Will Sunak’s ‘plan for motorists’ cut through to local votes?

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Good morning. Can Rishi Sunak’s “plan for motorists” turn around his party’s fortunes? He certainly hopes so. Some thoughts on whether he is right or not in today’s note.

Inside Politics is edited by Georgina Quach. Follow Stephen on X @stephenkb and please send gossip, thoughts and feedback to [email protected]

Chasing cars

Jim Pickard has the inside track on Sunak’s “Plan for Motorists”, which will form the centrepiece of Rishi Sunak’s speech to Tory party conference next week, as he bids to revive the Conservative party’s poll ratings and to move on from the rows over HS2.

Those measures will include a “pushback on low-traffic neighbourhood schemes and a crackdown on parking charges”. It is expected that there will be moves to tighten rules around the introduction of 20mph zones in England. It is also possible that local government will face further restrictions on how it spends money, with a ringfence on some local authority spending to ensure a proportion is allocated only to roads.

Will it work? There are three things worth noting here. The first is that we don’t have as much opinion polling to draw on as I would like. We have, as far as I can see, one YouGov poll on 20mph zones from last year showing pretty uniform rates of support across the country, with more supporting than opposing these measures.

Since that poll, the Labour government in Wales has introduced a countrywide 20mph default limit on roads where cars and pedestrians meet. We have one poll conducted this month by YouGov showing that more oppose than support that measure, and one poll by Redfield & Wilton showing the opposite.

So, really, make of that what you will. What I can draw upon are my own impressions from travelling the country talking to people and covering elections.

Second, it is, I think pretty well-understood that the measures being discussed are generally the business of local government. When I have been reporting on elections, or when I am off on one of my door-knocking excursions, even people who don’t vote — and even people who tell me they haven’t heard of Keir Starmer or, on one occasion, Sunak — know that their local traffic arrangements are the work of their local authority.

Opposing these schemes is often a favourite campaign argument of Conservative councillors. Although low-traffic neighbourhoods and clean air zones were projects of the Conservative government in Westminster under Boris Johnson, there has never been much enthusiasm for them among Conservative activists in the country. Instead, it has been Labour and Liberal Democrat councillors making the running on these schemes.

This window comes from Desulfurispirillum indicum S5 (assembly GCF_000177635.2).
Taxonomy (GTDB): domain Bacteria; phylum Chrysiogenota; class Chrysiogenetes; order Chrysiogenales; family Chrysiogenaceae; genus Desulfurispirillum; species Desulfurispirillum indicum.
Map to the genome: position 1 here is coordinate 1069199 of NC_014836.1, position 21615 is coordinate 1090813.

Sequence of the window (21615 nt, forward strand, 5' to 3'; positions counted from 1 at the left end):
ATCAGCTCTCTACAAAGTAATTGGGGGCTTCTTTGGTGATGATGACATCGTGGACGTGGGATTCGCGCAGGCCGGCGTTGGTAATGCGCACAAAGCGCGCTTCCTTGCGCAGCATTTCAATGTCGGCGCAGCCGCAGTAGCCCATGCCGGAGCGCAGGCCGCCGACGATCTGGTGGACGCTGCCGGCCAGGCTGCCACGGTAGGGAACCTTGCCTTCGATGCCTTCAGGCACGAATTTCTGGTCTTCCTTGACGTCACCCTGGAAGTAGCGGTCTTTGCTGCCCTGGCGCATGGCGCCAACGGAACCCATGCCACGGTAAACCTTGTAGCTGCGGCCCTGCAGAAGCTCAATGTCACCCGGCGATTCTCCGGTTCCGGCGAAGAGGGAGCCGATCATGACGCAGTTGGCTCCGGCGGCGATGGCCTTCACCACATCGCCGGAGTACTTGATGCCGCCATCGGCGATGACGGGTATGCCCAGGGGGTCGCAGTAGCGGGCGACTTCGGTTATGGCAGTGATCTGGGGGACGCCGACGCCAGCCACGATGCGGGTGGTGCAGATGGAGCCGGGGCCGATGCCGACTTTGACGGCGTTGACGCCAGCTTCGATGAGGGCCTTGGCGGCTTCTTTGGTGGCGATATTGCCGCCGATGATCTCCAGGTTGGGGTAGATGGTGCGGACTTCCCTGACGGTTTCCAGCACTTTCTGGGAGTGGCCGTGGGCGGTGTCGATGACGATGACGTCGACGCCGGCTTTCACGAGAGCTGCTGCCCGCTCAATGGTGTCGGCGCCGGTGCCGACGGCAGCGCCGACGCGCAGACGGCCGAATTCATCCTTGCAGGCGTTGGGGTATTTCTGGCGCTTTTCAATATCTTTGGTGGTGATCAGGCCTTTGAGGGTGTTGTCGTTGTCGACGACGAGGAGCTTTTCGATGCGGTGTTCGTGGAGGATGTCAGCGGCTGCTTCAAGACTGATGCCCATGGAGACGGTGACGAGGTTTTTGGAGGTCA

Yet one thing I have noticed is, elections to local councils generally become referendums on the government of the day, and how it is handling the big national issues, unless voters believe the local council has really, really, really messed up management of traffic in its jurisdiction. That was true of the Uxbridge by-election: it took place right before the introduction of a new charge for some drivers, at a time when it was widely thought the charge would apply to more cars than it did, and in a borough where the measure falls particularly heavily. As a result the Conservatives were able to hold one of their most stable seats very narrowly.

So it would make me very nervous indeed if I were a Labour MP in one of the handful of places where these traffic schemes have proved unpopular enough to change local election results, and given just how many seats Labour has to gain, that could make the difference between a Labour majority government and a Labour government in some kind of alliance with the Lib Dems.

But I would also be worried if I were a Conservative MP in the average marginal constituency, where Labour and Lib Dem enthusiasm for these schemes have not done much to stop them gaining council seats in recent elections.

Now try this

I cooked Marcella Hazan’s ragu recipe last night. It’s very good, freezes well and in general is exactly the kind of thing you want to cook before you vanish off to conference for a few days.

I’m hoping to see Passages in the cinema (fourth time lucky, right?) before heading to Manchester for the Conservative party conference — thank you for all your dining suggestions! However you spend it, have a wonderful weekend.

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Source: Financial Times

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